Five Reasons to Read: The Dozen, by Casey Rocheteau
// review by Emmanuel Oppong-Yeboah //

On the cover of The Dozen, a smiling black girl sits atop an elephant, her hair set free to the wind, shackles loose around the elephant’s feet – and behind them, a circus tent burning in the garb of a dying imperialism, clouds of smoke billowing to ether. The elephant is aphorism. The girl becomes the role the reader embodies within the text, and the elephant the vehicle. We are carried. In the introduction to her book, Casey Rocheteau describes The Dozen as “a game that grows outward,” the goal of which is to “juke what is truly oppressive about the world in which we live.” As much as the poems juke, they also bring readers in. Juke, the motion: the dance and the music; the book, a box; the poems, the fire – and of course – the smoke. 








1. Topsy the Elephant has a vitality within this collection. Topsy is the charge of black girl magic, of dissention, and of limitless survival. Google search Topsy, and barring strange aberrations in Google algorithms, the Wikipedia article is the first to appear. Three poems in Rocheteau’s collection are titled after Topsy: “Topsy (alternative),” “Topsy (direct),” and “Topsy (Current).” Topsy finely figures the question of the human throughout the collection. Through Topsy, Rocheteau explores the ways we willfully shy away from the humane and become the ‘beast’ we would otherwise seek to burden.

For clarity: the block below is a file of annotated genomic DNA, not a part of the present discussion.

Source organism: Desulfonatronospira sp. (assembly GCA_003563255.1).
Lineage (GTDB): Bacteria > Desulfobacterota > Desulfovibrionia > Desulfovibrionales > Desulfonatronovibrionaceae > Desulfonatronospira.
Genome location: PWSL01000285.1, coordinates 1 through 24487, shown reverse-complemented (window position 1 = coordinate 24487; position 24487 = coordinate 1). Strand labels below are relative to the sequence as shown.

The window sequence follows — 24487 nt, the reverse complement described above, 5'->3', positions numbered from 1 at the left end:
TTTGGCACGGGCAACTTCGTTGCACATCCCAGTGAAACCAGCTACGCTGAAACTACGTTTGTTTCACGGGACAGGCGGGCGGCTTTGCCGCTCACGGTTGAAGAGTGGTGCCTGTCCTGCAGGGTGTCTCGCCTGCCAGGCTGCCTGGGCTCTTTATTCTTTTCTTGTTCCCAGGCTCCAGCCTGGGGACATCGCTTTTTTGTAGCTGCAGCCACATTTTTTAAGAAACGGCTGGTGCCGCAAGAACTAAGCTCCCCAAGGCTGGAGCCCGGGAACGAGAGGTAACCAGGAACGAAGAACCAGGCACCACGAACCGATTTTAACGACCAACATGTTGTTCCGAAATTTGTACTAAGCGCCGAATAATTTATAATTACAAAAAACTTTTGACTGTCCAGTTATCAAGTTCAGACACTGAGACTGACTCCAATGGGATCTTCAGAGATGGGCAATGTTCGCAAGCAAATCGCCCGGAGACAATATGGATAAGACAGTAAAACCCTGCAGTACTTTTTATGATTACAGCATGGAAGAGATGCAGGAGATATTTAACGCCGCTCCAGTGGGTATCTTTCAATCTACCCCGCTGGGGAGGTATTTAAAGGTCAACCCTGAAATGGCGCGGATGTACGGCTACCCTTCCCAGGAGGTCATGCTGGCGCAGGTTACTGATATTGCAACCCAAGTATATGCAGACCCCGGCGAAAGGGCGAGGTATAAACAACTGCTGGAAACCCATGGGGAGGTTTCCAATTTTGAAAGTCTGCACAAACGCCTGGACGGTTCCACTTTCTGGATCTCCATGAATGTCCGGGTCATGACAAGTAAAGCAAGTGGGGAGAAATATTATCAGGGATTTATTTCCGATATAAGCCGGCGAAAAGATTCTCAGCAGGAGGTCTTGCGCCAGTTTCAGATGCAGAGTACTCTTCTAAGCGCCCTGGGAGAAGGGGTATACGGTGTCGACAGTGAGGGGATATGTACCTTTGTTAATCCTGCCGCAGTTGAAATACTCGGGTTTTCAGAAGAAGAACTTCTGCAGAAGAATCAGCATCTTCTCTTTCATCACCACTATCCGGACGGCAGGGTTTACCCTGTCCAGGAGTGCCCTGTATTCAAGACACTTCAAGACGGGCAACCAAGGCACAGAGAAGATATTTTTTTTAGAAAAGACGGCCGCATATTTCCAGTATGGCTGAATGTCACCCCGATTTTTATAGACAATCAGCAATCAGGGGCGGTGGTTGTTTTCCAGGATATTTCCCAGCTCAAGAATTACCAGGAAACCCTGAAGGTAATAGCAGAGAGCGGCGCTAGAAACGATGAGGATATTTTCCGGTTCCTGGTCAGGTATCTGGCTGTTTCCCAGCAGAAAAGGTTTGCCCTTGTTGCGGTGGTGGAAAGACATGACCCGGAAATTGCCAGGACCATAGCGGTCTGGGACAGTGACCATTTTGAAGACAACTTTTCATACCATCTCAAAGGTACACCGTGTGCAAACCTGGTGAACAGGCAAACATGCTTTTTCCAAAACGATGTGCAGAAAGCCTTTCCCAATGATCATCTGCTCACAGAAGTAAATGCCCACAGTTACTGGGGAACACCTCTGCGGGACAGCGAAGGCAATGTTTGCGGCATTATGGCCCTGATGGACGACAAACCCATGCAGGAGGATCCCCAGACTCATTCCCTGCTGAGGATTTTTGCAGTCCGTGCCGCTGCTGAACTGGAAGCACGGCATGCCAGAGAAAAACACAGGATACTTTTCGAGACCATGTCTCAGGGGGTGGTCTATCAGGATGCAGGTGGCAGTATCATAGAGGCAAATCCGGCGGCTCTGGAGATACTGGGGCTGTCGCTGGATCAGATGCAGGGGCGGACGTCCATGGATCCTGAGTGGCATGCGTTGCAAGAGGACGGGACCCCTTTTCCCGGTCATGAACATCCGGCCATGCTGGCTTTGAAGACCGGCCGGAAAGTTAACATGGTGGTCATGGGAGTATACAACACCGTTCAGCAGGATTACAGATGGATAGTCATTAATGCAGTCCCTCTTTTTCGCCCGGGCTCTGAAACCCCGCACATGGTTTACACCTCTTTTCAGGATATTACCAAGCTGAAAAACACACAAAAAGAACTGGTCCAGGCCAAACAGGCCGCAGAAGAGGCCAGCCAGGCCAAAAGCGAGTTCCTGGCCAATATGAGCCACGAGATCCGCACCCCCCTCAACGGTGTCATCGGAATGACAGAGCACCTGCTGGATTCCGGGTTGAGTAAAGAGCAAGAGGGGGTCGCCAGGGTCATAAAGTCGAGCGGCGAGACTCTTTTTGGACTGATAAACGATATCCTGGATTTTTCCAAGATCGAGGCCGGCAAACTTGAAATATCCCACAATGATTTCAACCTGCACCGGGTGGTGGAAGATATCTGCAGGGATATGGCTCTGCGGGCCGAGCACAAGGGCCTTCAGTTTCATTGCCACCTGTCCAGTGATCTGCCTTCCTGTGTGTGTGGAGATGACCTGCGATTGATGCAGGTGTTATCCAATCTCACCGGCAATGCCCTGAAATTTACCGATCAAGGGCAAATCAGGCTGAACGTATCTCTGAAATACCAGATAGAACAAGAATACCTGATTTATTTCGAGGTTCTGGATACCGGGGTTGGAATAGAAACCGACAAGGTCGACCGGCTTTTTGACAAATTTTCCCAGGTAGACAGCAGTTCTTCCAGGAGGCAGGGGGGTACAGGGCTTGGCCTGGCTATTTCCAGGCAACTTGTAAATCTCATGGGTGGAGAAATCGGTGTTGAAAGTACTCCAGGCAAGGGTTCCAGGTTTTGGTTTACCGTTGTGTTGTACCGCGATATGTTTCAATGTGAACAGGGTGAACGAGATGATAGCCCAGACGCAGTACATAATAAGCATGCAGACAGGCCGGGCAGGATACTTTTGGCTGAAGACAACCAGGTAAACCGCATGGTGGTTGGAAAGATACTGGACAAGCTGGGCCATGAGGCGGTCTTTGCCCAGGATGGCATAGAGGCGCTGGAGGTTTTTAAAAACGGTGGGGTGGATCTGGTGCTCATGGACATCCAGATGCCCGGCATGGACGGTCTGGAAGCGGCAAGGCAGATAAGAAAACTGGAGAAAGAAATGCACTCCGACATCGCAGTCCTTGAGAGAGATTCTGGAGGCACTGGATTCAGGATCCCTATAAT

Deemed inhumane,
they poisoned her first,
the current finished the job,
and Edison’s company made snuff,
sold 15,000 tickets, barked Step Right Up Folks,
Witness the magnificent, the phantastic
spectre of a petulant exotic beast!
Come unhinge your maw and feast.


2. Reading The Dozen, I gets a sense of the massive amount of labor that went into this project. Rocheteau experiments deliberately with form and content. There are very few places these poems do not touch, and yet with care and craft, Rocheteau navigates us through the call and response of The Dozen. In “Unlucky Building for Charleston Emanuel AME Church,” Rocheteau borrows a form invented by contemporary, Sean DesVignes. An “Unlucky Building” is meant to be read “from the ground floor up the stairs.” We start from the last line of the poem, and poet graciously walks us up.